Nov 3, 2009

Some advice for employers

Prior to coming to work in my current ultra-corporate environment, I worked for a university. I held several positions there, but the last one was as a student web designer. My group developed various and sundry multimedia for professors, including websites. I adored my job, and not simply because they gave me total creative control over the websites I designed from the ground up. (Although that certainly helped!)

My previous supervisors worked very hard to create a positive environment, where the focus was as much on growth, creativity, and learning as it was on turning out a good product. If you expressed a desire to learn a new skill or work on a new and different project, you were not only allowed to do so, but given the resources and the support necessary to be successful. Obviously, if there was a time crunch, they would want the most experienced developers on the job, but for the most part, they did what they could to help their employees realize their full potential. This was good for the student employees because they were learning a lot and working on things that made them happy, but even better for the professors who relied on us for course materials and CV sites because our quality of work improved so rapidly and also for our organization as a whole, which had a steadily growing and improving body of work to refer to when trying to get more funding and more clients.

I have experienced none of this in my corporate environment.

My supervisors have more or less taken the position that whatever skillset you had when you began working here--or whatever skillset they decided you had, a determination not always based on your testimony or your portfolio--is the extent of your talent. If you were hired to do html and CSS, you can do HTML and CSS. If you were hired to do Flash, you can do Flash. If you have other talents or abilities, though, that you did not possess at the outset or that they were not made fully aware of early on, don't expect ever to incorporate those into your daily work.

There have even been a couple of instances where, instead of utilizing the existing talent pool, they've hired from outside because, as they say, "No one here has that skill." Or, in other words, no one here is currently using that skill, so instead of taking a chance on you and letting you prove yourself, we're going to keep you doing what you're doing and simply hire someone new.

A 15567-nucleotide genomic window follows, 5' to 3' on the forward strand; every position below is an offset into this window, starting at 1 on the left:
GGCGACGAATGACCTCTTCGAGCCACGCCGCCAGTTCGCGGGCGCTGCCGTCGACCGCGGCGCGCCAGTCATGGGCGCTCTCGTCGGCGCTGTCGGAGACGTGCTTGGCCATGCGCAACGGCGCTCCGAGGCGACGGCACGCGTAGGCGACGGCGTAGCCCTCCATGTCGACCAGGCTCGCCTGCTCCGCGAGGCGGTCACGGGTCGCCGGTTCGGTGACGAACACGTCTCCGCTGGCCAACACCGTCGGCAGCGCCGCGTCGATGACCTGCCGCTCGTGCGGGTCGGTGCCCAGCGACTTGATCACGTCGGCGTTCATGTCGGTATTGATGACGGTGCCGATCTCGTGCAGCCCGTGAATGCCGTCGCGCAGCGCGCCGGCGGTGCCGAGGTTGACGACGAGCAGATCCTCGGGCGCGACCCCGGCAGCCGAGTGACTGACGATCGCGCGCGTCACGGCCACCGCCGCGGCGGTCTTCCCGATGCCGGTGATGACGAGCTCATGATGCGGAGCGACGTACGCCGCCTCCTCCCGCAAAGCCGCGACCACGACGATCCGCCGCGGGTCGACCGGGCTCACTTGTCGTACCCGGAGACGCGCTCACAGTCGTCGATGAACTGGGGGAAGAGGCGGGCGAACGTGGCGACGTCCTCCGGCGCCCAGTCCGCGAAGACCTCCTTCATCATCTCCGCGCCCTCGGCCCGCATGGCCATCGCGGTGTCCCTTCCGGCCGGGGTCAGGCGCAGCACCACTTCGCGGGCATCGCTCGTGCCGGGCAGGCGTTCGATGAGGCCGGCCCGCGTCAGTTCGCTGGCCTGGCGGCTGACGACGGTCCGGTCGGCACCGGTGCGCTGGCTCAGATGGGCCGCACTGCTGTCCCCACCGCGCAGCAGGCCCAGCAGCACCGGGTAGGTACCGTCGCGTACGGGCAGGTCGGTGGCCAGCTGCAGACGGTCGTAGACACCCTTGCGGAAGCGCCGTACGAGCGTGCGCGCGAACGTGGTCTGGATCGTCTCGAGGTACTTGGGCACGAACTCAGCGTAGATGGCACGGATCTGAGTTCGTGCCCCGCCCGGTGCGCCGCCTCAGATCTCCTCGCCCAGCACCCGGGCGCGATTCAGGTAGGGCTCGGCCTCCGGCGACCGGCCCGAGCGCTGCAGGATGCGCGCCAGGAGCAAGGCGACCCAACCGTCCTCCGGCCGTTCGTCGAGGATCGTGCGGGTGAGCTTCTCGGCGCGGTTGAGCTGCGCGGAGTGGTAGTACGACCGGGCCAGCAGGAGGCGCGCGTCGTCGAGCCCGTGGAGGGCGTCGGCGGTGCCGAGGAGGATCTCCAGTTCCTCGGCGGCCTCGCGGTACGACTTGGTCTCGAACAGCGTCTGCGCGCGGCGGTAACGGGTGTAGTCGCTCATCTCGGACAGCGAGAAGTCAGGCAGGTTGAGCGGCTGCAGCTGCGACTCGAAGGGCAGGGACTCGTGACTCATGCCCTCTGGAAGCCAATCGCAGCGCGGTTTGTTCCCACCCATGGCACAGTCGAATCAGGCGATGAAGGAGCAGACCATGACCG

The way my employers have put their employees in a rigid box has had an incredibly negative impact on the work environment. People are frustrated because they not only feel their skills are going unused, but they feel they are being passed over in favor of outsiders for team changes and promotions. It also highlights how disconnected management is from their employees and the lack of confidence they have in the people they have hired. What it really shows is how little they are invested in their employees.

Investing in the long-term growth of your employees is crucial to building a strong and capable team. Particularly in a tech field, your organization needs people who are constantly growing, learning, and building new skillsets. Failing to acknowledge and take advantage of the professional growth of your employees will have the effect of one (or all) of the following:
  1. Your employees will become angry and frustrated by the sense that management is not paying attention to its talent pool, and they will feel overlooked.
  2. They will become discouraged of learning new skills, since they know that those skills would be overlooked yet again.
  3. The best of your talent will move on to greener pastures, where their work and skills will be acknowledged and put to better use.

To be honest, there is no reason why you shouldn't be fully aware of your employees' abilities, their efforts to improve and develop their skills, and their goals in terms of long-term growth. Moreover, there is no reason why you shouldn't be taking advantage of their abilities and goals as you move your organization forward. There is little to gain in passing them over and failing to use their skills, and everything to lose: morale, your best talent, and eventually, the quality of your product and your clients.


  1. My last place of employment repeatedly said, "If you need help, just ask" ... but if you did, these seemed to be tasks that would no longer be asked of you ever again. Talk about frustrating!

    I love your business advice. It's important to keep in mind for the long term growth of both a business and employees that a stagnant environment will not flourish.

  2. You know you have found a great job when the company is interested in your own growth and how your future skills, as well as current ones, will be an asset to their company. You will know it's a great company when your efforts are appreciated and you are told so.

    As for the current issues at "Happy Workplace Inc?" That's how people get driven over the edge and end up come to work with firearms.

  3. That sounds REALLY frustrating. Definitely not the kind of place you wake up and look forward to going to every morning.